Professor Polly O'Hanlon elected a British Academy Fellow

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We are very proud to announce that Professor Rosalind (Polly) O'Hanlon has been elected a British Academy fellow.

Professor O'Hanlon, Professor of Indian History at the Faculty of Oriental Studies, has played a pivotal role in the inception and running of the new MSc and MPhil programmes in Modern South Asian Studies, serving as Course Director for the first two years of the new degrees.

Polly's work focusses on the early modern and colonial history of India.  She also works on histories of empire, with particular reference to caste and gender; problems in intellectual history and historical methodology in the postcolonial world; and the history, language and culture of the important Indian state of Maharashtra.  She aims in particular to contribute to our understanding of the colonial world by exploring much longer term processes of societal formation.  These enable us better to understand the ruptures and discontinuities of colonialism, as well as the social institutions which survived it, often in transfigured and remade forms.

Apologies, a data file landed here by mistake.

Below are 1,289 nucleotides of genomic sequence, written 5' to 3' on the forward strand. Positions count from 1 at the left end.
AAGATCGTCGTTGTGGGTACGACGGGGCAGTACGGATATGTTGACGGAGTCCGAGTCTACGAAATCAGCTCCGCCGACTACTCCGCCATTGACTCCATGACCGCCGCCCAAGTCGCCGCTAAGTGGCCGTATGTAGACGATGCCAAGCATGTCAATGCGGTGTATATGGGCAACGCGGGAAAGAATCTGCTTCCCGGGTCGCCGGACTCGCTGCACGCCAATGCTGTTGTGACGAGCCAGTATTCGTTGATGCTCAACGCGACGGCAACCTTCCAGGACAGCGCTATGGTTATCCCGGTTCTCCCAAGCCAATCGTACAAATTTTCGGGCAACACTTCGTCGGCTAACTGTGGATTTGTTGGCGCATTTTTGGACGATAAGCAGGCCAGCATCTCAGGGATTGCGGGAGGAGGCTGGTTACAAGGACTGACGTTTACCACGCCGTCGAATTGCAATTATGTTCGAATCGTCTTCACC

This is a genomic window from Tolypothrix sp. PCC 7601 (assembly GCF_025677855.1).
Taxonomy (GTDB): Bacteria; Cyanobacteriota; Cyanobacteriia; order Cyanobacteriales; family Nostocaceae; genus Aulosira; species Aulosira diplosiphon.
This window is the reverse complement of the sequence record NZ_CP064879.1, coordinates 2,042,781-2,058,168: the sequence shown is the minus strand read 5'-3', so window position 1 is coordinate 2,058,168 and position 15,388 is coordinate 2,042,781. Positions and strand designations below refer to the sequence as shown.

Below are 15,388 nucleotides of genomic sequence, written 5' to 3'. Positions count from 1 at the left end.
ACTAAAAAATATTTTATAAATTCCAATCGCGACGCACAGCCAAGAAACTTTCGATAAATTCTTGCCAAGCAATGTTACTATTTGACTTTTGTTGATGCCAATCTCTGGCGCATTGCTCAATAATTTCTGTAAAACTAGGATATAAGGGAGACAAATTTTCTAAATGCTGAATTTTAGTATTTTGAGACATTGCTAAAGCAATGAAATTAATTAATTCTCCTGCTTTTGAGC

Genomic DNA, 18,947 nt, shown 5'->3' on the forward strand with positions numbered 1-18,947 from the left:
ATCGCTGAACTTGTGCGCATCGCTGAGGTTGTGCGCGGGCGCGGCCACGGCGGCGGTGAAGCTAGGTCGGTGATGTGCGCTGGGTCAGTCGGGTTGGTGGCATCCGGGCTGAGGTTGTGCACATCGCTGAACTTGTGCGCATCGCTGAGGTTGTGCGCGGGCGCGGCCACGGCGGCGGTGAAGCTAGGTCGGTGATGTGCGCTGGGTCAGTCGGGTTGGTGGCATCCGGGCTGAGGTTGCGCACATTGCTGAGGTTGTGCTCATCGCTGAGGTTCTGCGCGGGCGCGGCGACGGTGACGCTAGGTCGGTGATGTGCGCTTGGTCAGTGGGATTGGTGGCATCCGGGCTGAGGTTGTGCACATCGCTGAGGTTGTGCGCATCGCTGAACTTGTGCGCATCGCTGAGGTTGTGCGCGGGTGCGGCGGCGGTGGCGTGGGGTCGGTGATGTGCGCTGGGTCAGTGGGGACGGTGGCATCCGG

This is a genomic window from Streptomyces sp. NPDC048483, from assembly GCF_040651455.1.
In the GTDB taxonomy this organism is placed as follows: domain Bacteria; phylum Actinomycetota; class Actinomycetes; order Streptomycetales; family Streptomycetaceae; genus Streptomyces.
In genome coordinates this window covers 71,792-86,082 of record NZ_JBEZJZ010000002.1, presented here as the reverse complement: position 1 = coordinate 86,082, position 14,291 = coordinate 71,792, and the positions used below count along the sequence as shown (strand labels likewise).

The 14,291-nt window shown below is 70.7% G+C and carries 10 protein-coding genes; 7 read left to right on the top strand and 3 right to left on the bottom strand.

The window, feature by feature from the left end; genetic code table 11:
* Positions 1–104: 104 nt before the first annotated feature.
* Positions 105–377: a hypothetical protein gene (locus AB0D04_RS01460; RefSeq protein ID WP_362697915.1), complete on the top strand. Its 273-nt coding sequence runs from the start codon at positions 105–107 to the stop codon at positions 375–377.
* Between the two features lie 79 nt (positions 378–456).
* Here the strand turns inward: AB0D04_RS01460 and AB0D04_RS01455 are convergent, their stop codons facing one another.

She says "In these most difficult days for scholars and researchers everywhere, it is wonderful to be able to celebrate this honour.  Having myself benefitted from the comprehensive support that the Academy offers to scholars at every stage of their careers, I am immensely grateful now for this opportunity to contribute to its work.  The Academy already offers brilliant support for interdisciplinary projects.  But for scholars of the post-colonial world in particular, the Academy's developing programme of visiting fellowships and scholar exchanges gives us tremendous opportunities to build solid research links with colleagues in the countries that we study, colleagues who are in many cases also facing grave political as well as epidemiological challenges."

CSASP has missed Polly while she has been enjoying a well-earned sabbatical in 2019-20 and we look forward to welcoming her back to Oxford from Michaelmas Term.

Full details of the 86 newly-appointed fellows (including 10 from Oxford) can be found here: